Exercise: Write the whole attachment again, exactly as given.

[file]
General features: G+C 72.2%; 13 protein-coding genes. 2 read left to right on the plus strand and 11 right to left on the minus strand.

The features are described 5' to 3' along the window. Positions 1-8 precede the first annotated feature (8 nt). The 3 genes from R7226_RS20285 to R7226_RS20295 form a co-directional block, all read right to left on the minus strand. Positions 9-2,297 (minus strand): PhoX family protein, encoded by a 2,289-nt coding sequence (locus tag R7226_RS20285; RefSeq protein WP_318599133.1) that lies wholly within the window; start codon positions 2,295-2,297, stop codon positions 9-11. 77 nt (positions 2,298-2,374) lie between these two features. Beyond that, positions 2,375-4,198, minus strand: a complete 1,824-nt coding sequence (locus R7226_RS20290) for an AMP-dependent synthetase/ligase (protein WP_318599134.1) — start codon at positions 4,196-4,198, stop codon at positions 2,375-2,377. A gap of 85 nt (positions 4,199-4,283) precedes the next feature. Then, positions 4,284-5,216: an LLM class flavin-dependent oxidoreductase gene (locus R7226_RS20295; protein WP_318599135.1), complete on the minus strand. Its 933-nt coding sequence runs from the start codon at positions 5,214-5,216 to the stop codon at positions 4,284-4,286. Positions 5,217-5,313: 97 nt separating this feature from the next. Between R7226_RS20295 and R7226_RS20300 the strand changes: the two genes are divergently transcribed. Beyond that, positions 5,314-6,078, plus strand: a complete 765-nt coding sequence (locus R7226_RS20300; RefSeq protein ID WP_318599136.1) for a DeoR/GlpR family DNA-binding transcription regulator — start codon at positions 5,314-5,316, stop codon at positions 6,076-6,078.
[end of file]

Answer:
General features: G+C 72.2%; 13 protein-coding genes. 2 read left to right on the plus strand and 11 right to left on the minus strand.

The features are described 5' to 3' along the window. Positions 1-8 precede the first annotated feature (8 nt). The 3 genes from R7226_RS20285 to R7226_RS20295 form a co-directional block, all read right to left on the minus strand. Positions 9-2,297 (minus strand): PhoX family protein, encoded by a 2,289-nt coding sequence (locus tag R7226_RS20285; RefSeq protein WP_318599133.1) that lies wholly within the window; start codon positions 2,295-2,297, stop codon positions 9-11. 77 nt (positions 2,298-2,374) lie between these two features. Beyond that, positions 2,375-4,198, minus strand: a complete 1,824-nt coding sequence (locus R7226_RS20290) for an AMP-dependent synthetase/ligase (protein WP_318599134.1) — start codon at positions 4,196-4,198, stop codon at positions 2,375-2,377. A gap of 85 nt (positions 4,199-4,283) precedes the next feature. Then, positions 4,284-5,216: an LLM class flavin-dependent oxidoreductase gene (locus R7226_RS20295; protein WP_318599135.1), complete on the minus strand. Its 933-nt coding sequence runs from the start codon at positions 5,214-5,216 to the stop codon at positions 4,284-4,286. Positions 5,217-5,313: 97 nt separating this feature from the next. Between R7226_RS20295 and R7226_RS20300 the strand changes: the two genes are divergently transcribed. Beyond that, positions 5,314-6,078, plus strand: a complete 765-nt coding sequence (locus R7226_RS20300; RefSeq protein ID WP_318599136.1) for a DeoR/GlpR family DNA-binding transcription regulator — start codon at positions 5,314-5,316, stop codon at positions 6,076-6,078.